Sunday, July 26, 2009

Winter heat threatens California fruit and nut crops

Michael Reilly in Discovery News: California's famously fertile Central Valley -- home to a $9 billion industry that provides much of the United States' supply of fruit and nut crops -- may be teetering on the edge of a climate-induced disaster, according to a new study. A team lead by Eike Luedeling of University of California, Davis used a computer simulation of past and future climates in the 400-mile long valley to predict what impact future, human-induced global warming could have on fruit and nut tree farmers.

Fruit trees need cold winter weather almost as much as they need warm summer sunshine. If it doesn't get cold enough, trees stay dormant later into the spring, and flower erratically. As a result fruit crops may not be fully matured at harvest time, or there may be nothing to pick at all. Compared to 1950, the team found cool winter weather had already decreased 30 percent by 2000. If human emissions of greenhouse gases continues to grow unabated until the end of the 21st century, a worst-case scenario, chill may decline as much as 80 percent.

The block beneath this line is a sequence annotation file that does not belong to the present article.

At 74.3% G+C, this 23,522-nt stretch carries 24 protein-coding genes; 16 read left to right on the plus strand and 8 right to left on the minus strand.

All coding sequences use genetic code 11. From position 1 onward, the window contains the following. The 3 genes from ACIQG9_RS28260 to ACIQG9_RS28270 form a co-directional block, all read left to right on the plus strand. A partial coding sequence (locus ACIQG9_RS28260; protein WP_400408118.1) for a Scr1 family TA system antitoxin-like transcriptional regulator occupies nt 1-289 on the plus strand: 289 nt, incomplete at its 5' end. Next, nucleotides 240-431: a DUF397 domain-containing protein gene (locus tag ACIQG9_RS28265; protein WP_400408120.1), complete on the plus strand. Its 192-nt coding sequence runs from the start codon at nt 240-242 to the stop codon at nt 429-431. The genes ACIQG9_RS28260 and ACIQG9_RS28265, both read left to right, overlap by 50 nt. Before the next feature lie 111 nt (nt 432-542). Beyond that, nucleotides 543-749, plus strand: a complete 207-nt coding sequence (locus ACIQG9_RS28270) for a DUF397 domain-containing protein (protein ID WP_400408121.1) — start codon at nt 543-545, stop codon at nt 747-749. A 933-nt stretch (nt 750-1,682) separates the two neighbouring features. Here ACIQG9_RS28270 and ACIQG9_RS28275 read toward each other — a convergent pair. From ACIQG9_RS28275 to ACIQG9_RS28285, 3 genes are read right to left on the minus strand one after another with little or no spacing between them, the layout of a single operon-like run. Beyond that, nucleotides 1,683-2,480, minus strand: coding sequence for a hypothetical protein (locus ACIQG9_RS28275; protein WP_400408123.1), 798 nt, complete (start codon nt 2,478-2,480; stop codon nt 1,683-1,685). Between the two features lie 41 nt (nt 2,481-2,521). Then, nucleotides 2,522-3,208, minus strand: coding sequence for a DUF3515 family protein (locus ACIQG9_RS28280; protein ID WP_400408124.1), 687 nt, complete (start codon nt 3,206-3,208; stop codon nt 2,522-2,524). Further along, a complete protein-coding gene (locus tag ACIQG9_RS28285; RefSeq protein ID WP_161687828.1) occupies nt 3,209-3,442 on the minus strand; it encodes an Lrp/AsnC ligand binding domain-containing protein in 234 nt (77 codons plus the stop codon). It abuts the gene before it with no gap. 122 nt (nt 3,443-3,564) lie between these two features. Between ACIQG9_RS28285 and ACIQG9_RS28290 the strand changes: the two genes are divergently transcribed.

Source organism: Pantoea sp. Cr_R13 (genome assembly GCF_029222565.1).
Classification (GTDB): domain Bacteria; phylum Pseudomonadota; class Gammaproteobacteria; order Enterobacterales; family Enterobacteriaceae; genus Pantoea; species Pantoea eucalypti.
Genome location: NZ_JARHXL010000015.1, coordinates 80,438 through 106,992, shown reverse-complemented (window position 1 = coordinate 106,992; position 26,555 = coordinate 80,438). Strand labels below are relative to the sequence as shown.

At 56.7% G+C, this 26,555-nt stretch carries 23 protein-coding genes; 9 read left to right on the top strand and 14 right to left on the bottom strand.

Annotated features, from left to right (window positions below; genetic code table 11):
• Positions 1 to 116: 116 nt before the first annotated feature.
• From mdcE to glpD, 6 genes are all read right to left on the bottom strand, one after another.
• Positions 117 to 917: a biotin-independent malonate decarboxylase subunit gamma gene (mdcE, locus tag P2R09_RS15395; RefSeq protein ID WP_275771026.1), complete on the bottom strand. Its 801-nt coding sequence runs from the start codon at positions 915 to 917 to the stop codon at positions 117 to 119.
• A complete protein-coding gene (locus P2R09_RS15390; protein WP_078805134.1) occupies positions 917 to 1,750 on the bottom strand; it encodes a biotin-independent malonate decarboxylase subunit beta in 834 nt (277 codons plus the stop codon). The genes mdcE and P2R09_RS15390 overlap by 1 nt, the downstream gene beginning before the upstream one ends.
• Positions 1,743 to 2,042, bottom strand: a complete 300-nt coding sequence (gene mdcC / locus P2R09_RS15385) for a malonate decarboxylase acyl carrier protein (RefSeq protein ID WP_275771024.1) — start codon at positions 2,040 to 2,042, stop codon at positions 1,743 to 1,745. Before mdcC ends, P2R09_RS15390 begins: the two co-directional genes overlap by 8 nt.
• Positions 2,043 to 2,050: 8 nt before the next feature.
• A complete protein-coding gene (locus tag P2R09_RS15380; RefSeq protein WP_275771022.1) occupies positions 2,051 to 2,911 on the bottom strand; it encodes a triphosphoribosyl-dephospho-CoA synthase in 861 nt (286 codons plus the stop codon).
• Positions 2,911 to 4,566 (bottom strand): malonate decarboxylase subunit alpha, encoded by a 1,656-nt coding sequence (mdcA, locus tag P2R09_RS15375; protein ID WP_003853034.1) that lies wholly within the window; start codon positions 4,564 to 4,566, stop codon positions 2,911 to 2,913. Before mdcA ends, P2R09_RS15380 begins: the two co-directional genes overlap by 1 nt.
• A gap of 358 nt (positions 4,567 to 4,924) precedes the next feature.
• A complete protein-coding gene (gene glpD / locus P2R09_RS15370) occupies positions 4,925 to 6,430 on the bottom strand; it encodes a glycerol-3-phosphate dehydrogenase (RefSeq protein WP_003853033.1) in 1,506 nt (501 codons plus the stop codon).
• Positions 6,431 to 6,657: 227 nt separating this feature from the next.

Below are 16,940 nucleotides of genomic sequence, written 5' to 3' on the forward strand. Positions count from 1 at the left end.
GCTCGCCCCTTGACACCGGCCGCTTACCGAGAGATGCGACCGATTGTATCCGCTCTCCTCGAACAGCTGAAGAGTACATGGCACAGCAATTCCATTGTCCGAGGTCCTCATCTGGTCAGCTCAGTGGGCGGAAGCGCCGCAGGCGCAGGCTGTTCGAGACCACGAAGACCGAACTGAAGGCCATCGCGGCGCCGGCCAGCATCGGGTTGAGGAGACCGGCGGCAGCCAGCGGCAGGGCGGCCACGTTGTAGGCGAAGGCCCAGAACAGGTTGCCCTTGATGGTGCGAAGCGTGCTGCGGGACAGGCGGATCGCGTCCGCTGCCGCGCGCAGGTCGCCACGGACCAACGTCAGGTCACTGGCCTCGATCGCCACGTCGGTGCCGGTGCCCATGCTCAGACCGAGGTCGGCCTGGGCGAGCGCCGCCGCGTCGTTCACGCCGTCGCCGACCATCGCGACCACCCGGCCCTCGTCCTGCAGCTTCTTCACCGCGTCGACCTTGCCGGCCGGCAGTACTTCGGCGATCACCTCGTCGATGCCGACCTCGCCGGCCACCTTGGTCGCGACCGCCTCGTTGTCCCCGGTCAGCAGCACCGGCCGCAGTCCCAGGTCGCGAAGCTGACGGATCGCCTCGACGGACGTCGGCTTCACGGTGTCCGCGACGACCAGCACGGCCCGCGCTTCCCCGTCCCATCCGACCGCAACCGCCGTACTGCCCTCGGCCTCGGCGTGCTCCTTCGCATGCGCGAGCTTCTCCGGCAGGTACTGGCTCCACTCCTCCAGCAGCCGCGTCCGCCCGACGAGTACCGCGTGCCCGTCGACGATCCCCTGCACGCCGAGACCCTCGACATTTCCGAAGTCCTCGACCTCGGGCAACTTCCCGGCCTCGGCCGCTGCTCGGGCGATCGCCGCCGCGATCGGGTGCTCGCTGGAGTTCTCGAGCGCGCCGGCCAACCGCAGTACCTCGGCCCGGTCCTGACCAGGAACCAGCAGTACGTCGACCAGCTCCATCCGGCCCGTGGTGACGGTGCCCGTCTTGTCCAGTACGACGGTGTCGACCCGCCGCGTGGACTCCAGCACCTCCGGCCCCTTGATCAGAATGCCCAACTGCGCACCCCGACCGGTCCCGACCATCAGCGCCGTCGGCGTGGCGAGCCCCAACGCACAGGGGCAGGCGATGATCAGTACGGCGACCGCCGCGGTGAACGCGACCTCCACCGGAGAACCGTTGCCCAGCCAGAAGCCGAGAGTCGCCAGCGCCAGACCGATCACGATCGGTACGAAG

Under such conditions, as much as three quarters of the valley may be rendered unsuitable for the production of peaches, walnuts, plums, apricots, pistachios and nectarines -- some of the Central Valley's most lucrative crops. Cherries, apples, and pears are even more sensitive. They could be severely damaged, or even disappear from the valley as early as 2050.

"This is going to have a very significant effect on many crops," Luedeling told Discovery News, scientists wrote in research published yesterday in the journal PloS ONE."It will be very tough for orchard farmers to adjust. For some tree species, they may have to think about planting something else."…

A Central Valley almond farm, shot by Archer5054

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